Tighter controls are being introduced on cattle being brought into Scotland, in a bid to ensure the country remains free of bovine tuberculosis (TB).

The Scottish Government announced changes to legislation will come into force from May 18, which will mean stricter testing of cattle prior to being moved.

Additional precautions will also be put in place for animals coming to Scotland from areas with a higher risk of infection.

And compensation payments for “unclean cattle” that have to be slaughtered for TB control purposes are to be reduced – with ministers hoping this will incentivise farmers to keep herds free of the disease.

The changes are being introduced after consultation, with Rural Affairs Secretary Mairi Gougeon saying they were part of a “comprehensive, practical and proportionate programme of measures”.

READ MORE: Sacred cows: How we became obsessed with dairy farming

Ms Gougeon said: “Although Scotland is officially TB-free, cases do still occur – and breakdowns are extremely disruptive, upsetting and distressing for cattle owners.

“We are committed to maintaining Scotland’s low TB infection rates and OTF (officially TB free) status, which is crucial to the success of our cattle industry.

“These legislative changes are part of a comprehensive, practical and proportionate programme of measures to minimise the risks from all potential sources of infection and reduce the risk of disease spread as far as possible.”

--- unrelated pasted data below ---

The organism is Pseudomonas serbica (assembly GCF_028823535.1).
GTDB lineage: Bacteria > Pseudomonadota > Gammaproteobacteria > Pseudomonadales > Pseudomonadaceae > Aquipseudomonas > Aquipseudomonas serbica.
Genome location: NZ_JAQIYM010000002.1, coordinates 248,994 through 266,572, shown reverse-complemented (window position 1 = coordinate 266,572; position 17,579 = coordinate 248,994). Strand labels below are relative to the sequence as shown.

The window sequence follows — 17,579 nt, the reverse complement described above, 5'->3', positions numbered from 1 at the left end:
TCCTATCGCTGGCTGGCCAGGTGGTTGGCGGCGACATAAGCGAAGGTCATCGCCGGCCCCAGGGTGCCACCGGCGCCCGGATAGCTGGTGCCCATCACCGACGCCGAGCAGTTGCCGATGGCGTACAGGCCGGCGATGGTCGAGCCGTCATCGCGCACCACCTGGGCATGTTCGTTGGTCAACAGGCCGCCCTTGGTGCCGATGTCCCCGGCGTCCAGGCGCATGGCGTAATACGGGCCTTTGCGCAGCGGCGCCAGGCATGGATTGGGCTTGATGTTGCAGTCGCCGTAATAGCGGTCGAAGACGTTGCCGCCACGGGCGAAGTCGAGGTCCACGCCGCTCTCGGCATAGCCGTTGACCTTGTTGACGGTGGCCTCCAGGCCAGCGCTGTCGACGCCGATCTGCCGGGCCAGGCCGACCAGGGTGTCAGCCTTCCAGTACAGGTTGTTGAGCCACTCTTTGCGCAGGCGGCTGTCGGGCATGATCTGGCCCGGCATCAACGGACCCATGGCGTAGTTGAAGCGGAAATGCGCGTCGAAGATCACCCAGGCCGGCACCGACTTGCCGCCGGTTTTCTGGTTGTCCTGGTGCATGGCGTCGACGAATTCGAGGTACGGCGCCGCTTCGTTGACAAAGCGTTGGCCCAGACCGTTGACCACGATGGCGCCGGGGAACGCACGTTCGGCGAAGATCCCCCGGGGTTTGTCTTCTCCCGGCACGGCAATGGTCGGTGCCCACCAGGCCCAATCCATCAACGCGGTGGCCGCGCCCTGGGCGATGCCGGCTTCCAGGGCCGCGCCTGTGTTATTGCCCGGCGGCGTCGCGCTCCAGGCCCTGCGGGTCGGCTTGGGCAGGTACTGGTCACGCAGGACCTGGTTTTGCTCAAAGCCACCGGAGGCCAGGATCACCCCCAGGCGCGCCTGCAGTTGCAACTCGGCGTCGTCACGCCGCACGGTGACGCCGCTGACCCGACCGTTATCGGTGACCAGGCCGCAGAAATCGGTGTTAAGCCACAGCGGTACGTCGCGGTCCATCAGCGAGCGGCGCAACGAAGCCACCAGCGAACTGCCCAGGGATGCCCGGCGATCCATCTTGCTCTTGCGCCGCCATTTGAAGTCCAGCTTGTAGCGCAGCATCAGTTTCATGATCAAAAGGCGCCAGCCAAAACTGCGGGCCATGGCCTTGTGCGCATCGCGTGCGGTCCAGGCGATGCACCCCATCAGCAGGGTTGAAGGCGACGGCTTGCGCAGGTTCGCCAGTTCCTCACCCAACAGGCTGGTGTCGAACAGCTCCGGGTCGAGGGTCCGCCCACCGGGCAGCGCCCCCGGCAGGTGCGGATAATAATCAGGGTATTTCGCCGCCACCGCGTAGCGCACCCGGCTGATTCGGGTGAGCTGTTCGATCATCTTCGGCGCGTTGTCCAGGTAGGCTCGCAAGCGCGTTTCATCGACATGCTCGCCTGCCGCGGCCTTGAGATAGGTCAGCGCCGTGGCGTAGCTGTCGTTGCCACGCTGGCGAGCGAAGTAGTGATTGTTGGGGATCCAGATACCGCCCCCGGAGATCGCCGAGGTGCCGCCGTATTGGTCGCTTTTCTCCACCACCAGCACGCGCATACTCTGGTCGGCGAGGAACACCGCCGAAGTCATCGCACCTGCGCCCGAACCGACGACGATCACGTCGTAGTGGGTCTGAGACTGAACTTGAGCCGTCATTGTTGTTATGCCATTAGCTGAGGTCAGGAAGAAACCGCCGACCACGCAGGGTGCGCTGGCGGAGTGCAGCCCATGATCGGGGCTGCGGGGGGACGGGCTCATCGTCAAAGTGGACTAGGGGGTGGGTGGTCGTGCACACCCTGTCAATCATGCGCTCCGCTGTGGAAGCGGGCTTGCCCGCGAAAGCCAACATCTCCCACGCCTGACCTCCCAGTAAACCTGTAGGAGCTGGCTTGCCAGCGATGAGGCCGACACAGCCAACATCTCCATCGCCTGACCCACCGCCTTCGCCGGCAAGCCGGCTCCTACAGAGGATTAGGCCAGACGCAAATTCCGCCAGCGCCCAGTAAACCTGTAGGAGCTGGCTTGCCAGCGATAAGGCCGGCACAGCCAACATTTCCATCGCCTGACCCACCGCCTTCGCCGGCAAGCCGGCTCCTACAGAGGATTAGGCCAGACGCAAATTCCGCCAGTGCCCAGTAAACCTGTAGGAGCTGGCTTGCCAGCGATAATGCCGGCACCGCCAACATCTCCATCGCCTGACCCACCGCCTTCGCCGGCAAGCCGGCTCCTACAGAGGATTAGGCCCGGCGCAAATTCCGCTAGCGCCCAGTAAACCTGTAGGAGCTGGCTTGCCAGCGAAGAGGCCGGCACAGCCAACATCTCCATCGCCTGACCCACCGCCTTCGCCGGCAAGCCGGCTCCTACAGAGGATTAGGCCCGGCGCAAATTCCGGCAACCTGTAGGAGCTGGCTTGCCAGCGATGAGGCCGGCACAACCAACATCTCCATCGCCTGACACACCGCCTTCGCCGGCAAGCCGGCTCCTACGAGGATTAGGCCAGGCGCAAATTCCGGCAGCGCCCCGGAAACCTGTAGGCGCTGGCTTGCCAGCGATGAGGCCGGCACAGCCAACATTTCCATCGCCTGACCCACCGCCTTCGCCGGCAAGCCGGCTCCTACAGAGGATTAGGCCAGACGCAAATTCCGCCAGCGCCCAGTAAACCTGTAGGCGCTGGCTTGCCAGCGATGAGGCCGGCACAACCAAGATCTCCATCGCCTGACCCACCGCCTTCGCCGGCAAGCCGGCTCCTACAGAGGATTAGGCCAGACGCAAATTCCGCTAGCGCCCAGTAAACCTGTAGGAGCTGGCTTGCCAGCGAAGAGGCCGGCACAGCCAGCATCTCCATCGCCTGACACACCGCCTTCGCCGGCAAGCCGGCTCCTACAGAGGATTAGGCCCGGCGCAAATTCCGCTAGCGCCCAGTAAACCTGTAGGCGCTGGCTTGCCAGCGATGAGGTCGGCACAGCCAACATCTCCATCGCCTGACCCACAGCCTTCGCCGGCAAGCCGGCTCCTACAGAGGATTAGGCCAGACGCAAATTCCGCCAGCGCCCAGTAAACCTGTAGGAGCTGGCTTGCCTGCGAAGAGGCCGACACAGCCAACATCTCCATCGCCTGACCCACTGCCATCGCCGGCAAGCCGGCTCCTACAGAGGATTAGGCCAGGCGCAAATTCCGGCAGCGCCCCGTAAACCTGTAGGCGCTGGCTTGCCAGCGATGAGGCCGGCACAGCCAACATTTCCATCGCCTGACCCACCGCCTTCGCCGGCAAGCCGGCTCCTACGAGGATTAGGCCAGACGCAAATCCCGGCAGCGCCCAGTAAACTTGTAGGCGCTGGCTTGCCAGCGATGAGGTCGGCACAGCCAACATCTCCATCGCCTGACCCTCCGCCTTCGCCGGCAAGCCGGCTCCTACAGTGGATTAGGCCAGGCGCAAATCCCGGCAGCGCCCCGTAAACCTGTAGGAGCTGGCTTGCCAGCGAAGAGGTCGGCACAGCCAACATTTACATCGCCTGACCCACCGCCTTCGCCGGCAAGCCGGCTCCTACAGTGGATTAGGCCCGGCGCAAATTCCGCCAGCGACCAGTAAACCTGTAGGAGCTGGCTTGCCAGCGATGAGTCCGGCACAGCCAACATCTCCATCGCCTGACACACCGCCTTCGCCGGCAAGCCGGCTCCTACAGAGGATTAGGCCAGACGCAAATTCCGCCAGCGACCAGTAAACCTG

READ MORE: Devastating bird flu outbreaks likely to continue for years, say scientists

Alasdair Macnab, vice president of the National Farmers Union Scotland (NFUS), said: “Scottish cattle keepers are proud of Scotland’s officially TB free status and remain committed to keeping TB out of Scotland.

“NFUS welcomes Scottish Government’s commitment to continually reviewing the processes in place to protect Scotland’s cattle herd and to make sure they remain fit for purpose.

“The changes to the pre-movement test requirements and improved clarity around isolation are being introduced following a consultation process and should offer increased confidence to keepers.

“NFUS urges Scottish cattle keepers to remain aware that the greatest risk of introducing TB into Scotland is from cattle movements, and to continue to ensure their sourcing policies will minimise the risk to their own holding and the national herd.”